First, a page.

Savannah Musicians Institute offers private instruction for all ages in guitar, ddrums, piano, bass, voice, banjo, mandolin, ukelele, flute, woodwinds. 7041 Hodgson Memorial Dr. . 912-692-8055. New Horizons Adult Band Program

Music program for adults who played

a band instrument in high school/ college and would like to play again. Mondays at 6:30pm at Portman’s. $30 per month. All ages and ability levels welcome. Call for info. . 912-354-1500. Portman’s Music Superstore, 7650 Abercorn St. Novel Writing

Write a novel, finish the one you’ve started, revise it or pursue publication. Award-winning Savannah author offers one-on-one or small group classes, mentoring, manuscript critique, ebook formatting. Email for pricing and scheduling info. . pmasoninsavannah@ Photography Classes

Beginner photography to post production. Instruction for all levels. $20 for two-hour class. See website for complete class list. 410-251-4421. chris@ Piano Voice-Coaching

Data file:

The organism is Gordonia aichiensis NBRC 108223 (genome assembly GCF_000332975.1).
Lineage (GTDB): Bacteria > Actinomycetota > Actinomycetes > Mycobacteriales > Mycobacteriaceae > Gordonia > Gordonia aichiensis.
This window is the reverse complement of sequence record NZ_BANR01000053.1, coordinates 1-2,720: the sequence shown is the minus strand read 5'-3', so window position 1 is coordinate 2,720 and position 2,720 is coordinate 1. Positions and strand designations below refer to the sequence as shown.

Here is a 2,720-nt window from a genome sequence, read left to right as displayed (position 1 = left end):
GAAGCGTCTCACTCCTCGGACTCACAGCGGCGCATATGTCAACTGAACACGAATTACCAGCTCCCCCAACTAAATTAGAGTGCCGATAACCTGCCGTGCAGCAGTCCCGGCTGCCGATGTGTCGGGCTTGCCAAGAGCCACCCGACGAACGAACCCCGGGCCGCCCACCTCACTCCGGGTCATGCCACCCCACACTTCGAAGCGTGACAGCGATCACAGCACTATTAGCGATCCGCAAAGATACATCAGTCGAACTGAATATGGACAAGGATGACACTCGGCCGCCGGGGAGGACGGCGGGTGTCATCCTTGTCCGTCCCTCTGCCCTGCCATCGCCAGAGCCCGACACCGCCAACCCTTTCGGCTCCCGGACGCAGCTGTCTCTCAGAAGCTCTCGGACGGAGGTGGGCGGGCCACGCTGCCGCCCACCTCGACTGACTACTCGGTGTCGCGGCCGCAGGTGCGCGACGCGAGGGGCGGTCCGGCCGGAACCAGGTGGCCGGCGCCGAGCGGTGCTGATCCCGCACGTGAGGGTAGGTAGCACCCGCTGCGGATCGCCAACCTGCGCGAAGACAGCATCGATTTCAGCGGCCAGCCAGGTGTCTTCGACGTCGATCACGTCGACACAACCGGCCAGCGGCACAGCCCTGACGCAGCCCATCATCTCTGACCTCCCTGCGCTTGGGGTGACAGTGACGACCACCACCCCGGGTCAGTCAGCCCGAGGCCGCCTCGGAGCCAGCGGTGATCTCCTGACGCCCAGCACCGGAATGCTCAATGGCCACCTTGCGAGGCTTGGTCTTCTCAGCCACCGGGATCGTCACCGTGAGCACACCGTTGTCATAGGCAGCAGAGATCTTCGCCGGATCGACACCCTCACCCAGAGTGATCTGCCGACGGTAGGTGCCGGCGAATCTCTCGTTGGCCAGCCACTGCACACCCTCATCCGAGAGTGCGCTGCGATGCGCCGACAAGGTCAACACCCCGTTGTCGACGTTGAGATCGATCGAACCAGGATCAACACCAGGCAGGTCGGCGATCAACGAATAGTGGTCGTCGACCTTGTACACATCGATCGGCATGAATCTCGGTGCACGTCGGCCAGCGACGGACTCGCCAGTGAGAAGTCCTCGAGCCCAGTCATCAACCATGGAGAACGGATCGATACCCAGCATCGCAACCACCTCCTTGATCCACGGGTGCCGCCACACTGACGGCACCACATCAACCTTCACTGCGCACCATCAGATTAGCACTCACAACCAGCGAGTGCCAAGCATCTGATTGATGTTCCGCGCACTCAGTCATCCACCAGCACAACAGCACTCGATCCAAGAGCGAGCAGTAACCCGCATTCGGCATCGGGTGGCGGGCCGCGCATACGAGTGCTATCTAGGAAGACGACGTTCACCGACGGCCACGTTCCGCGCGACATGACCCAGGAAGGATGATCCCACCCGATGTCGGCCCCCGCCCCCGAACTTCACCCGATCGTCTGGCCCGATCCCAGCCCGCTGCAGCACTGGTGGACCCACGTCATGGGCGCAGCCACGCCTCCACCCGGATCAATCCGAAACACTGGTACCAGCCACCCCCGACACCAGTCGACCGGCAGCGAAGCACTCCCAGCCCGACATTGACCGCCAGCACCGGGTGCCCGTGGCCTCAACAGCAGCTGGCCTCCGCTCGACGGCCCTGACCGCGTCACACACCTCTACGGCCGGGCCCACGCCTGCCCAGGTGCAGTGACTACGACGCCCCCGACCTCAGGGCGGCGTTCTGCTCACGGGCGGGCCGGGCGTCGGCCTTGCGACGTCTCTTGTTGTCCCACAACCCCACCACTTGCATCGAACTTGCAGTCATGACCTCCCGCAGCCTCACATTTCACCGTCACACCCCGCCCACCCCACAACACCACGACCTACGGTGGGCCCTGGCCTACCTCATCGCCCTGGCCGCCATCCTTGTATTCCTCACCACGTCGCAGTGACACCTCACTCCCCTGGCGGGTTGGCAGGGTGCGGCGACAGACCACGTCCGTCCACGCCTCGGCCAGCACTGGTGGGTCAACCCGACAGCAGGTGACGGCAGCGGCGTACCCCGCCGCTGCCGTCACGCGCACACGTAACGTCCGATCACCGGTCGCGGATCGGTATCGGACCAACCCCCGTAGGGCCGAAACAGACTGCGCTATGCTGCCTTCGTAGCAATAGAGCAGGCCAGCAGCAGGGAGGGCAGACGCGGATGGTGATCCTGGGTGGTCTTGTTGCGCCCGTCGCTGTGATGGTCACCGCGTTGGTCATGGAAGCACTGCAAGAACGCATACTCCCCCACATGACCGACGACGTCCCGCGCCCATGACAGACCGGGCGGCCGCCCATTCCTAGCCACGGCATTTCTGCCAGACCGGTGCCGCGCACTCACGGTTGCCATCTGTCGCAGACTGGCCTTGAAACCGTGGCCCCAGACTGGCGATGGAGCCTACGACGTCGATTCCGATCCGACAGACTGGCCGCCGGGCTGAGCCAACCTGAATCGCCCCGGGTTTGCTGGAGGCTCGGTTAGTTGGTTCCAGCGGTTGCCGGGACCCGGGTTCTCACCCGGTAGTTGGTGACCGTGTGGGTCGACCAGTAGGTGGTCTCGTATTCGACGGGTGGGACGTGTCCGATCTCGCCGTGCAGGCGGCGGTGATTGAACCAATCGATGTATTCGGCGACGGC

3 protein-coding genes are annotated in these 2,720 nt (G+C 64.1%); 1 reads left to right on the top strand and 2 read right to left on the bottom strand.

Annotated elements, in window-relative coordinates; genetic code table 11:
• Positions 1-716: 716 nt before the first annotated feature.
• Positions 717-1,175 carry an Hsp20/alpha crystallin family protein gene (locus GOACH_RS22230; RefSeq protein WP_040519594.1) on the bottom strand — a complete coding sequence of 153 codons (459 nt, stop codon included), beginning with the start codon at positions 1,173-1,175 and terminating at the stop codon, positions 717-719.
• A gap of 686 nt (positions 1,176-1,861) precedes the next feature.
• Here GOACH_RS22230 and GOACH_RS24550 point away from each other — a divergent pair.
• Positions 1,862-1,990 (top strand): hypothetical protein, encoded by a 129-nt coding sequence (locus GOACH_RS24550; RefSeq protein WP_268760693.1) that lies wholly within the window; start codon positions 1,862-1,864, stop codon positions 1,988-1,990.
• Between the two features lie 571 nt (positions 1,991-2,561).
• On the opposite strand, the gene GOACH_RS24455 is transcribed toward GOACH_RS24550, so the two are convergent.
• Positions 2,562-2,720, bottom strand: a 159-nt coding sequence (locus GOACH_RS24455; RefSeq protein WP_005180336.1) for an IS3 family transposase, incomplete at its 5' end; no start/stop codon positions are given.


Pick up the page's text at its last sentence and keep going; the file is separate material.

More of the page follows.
Pianist with M/degree,classical modern jazz improvisation, no age limit. Call 912-961-7021 or 912-667-1056. Serious inquiries only. . Quilting Classes

: Quilting classes for beginners and advanced stitchers. Learn to make your first quilt or learn a new technique. See the website, call, or come by the shop. varies . 912 925 0055. Colonial Quilts and Savannah Sewing Center, 11710 Largo Drive. Reading/Writing Tutoring

Ms. Dawn’s Tutoring in reading, writing, and composition. Remedial reading skills, help with borderline dyslexia, to grammar, term paper writing, and English as a Second Language. Fun methods for children to help them learn quickly. Contact: cordraywriter@ or text or call 912-12-6607399. Call for fee information. Russian Language Classes

Learn to speak Russian. All experience levels welcome, beginner to expert. Call for info. . 912-713-2718. Sewing Classes

Beginner in sewing? Starting your clothing business or clothing line? Learn to sew. Industry standard sewing courses designed to meet your needs in the garment industry. Open schedule. Savannah Sewing Academy. 1917 Bull St. . 912-290-0072. Short Story Writing